At the begininng of Nano, I wrote a post about getting “it”–what Nano is about.
It’s about writing. Just writing for the love of it and with the abandon we deserve, the abandon to write badly, but to have written.
And I still believe that. I still believe getting into that habit of writing daily, of thinking about your story as often as you can–even when you aren’t writing, storing up those ideas like a squirrel in winter–is crucial to becoming a good writer. And I believe in not editing yourself, constantly. It’s sort of a relief to just write. So, good did come of NaNo, for me.
On the other hand, at the end, I posted a link to a Dear John letter, written to NaNo. This letter tells NaNo that just writing–without planning, or plotting, or developing your characters–makes one a “crap writer.” And I agree with that, too.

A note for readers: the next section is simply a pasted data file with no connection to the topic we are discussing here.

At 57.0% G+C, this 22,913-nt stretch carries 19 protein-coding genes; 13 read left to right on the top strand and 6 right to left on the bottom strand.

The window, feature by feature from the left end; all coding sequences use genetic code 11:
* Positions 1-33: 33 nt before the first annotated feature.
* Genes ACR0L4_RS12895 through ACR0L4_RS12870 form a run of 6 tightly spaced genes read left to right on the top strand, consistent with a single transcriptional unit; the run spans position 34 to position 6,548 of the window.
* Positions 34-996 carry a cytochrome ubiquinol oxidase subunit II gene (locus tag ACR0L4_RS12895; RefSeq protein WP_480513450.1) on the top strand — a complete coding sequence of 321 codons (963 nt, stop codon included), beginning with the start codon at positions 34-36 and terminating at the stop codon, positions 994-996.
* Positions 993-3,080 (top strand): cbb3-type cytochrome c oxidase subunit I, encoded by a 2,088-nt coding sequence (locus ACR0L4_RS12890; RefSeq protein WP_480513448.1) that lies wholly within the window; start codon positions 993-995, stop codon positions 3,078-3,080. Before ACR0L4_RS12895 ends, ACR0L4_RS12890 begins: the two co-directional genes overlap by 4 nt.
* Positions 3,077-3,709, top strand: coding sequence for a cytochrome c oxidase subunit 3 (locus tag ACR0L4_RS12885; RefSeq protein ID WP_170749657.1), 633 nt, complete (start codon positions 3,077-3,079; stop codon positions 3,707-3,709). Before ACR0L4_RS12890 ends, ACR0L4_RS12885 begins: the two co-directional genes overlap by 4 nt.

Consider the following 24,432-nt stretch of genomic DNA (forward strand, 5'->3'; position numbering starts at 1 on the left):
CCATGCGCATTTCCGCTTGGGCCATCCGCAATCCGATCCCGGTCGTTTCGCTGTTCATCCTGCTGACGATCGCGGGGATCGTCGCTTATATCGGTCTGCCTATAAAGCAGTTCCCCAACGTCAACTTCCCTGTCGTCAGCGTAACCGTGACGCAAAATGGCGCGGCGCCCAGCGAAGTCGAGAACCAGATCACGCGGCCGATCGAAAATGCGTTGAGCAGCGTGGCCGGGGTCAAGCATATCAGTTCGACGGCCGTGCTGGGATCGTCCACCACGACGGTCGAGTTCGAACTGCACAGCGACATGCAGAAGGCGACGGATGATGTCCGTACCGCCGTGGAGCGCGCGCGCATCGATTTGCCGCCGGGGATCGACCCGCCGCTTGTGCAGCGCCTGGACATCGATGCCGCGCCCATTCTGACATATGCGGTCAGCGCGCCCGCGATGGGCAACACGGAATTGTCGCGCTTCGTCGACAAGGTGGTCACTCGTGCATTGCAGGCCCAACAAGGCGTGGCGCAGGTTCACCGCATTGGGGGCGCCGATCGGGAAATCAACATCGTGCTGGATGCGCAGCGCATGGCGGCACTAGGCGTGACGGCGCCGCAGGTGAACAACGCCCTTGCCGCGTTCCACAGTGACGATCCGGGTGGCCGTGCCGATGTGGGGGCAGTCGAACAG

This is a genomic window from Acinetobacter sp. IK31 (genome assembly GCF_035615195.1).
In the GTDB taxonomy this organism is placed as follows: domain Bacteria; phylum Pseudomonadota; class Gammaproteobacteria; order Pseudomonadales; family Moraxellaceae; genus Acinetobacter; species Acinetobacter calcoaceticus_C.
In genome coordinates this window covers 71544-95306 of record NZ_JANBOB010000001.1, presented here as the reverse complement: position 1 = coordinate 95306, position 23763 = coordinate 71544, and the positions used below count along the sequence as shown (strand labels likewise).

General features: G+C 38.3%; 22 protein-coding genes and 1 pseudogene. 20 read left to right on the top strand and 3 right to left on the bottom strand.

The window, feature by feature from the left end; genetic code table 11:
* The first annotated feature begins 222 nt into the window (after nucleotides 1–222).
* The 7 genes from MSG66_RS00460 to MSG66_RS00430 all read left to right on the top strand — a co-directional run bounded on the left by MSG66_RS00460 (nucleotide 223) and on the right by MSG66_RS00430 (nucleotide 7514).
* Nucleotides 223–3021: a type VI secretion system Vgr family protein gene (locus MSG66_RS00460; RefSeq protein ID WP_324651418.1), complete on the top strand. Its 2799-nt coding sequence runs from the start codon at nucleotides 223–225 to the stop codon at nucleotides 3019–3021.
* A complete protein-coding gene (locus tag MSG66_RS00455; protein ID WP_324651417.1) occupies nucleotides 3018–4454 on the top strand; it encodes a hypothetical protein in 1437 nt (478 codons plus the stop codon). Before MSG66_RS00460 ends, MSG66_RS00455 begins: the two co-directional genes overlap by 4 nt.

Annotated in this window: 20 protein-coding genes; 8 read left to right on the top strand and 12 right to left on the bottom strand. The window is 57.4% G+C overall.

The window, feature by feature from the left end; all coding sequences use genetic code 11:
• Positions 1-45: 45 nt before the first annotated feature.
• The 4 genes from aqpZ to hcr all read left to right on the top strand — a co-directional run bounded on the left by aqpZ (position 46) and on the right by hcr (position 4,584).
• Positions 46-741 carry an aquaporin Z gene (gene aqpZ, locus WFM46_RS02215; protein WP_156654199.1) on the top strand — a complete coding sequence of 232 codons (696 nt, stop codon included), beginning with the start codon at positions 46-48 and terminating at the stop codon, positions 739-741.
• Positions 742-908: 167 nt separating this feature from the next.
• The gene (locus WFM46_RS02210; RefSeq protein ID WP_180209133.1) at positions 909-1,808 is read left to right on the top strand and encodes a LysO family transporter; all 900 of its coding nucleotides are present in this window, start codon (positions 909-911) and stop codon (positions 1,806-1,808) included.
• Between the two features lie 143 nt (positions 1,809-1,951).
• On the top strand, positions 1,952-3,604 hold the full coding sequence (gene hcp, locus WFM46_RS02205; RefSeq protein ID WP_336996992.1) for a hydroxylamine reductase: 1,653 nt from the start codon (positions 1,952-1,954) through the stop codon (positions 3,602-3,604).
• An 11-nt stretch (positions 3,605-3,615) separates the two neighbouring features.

That’s part of what slowed me down, because if I didn’t take notes, I couldn’t make any worthwhile progress. I could do 1000 words in thirty minutes (after who knows how much time making notes–none if which counts in NaNo), if I had notes. Otherwise, I was writing just to be putting down words, and I’d rather not waste my writing time and, later, my editing time with this exercise in futility.
So, basically, NaNo has it’s upside and it’s downside. Pretty much like everything else. You have to find your own process while making good writing habits.